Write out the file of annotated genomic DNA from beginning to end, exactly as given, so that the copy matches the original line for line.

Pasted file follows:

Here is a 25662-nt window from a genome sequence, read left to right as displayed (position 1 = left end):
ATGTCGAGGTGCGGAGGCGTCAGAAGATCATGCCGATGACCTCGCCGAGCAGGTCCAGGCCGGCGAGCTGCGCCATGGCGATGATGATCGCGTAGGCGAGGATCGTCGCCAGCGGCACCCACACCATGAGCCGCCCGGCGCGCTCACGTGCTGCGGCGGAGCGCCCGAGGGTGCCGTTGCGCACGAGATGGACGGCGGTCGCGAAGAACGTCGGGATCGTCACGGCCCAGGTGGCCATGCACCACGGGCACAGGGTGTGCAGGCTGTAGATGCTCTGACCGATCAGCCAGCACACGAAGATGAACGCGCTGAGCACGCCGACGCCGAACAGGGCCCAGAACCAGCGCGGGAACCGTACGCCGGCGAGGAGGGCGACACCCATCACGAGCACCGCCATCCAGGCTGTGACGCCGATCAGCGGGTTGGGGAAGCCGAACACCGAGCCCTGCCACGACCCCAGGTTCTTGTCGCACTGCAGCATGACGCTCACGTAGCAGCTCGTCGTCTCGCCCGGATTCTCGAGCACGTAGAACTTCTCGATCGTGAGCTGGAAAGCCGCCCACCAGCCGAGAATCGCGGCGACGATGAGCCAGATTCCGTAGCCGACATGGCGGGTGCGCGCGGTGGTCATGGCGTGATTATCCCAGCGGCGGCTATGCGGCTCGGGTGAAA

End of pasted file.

Here is a 25662-nt window from a genome sequence, read left to right as displayed (position 1 = left end):
ATGTCGAGGTGCGGAGGCGTCAGAAGATCATGCCGATGACCTCGCCGAGCAGGTCCAGGCCGGCGAGCTGCGCCATGGCGATGATGATCGCGTAGGCGAGGATCGTCGCCAGCGGCACCCACACCATGAGCCGCCCGGCGCGCTCACGTGCTGCGGCGGAGCGCCCGAGGGTGCCGTTGCGCACGAGATGGACGGCGGTCGCGAAGAACGTCGGGATCGTCACGGCCCAGGTGGCCATGCACCACGGGCACAGGGTGTGCAGGCTGTAGATGCTCTGACCGATCAGCCAGCACACGAAGATGAACGCGCTGAGCACGCCGACGCCGAACAGGGCCCAGAACCAGCGCGGGAACCGTACGCCGGCGAGGAGGGCGACACCCATCACGAGCACCGCCATCCAGGCTGTGACGCCGATCAGCGGGTTGGGGAAGCCGAACACCGAGCCCTGCCACGACCCCAGGTTCTTGTCGCACTGCAGCATGACGCTCACGTAGCAGCTCGTCGTCTCGCCCGGATTCTCGAGCACGTAGAACTTCTCGATCGTGAGCTGGAAAGCCGCCCACCAGCCGAGAATCGCGGCGACGATGAGCCAGATTCCGTAGCCGACATGGCGGGTGCGCGCGGTGGTCATGGCGTGATTATCCCAGCGGCGGCTATGCGGCTCGGGTGAAA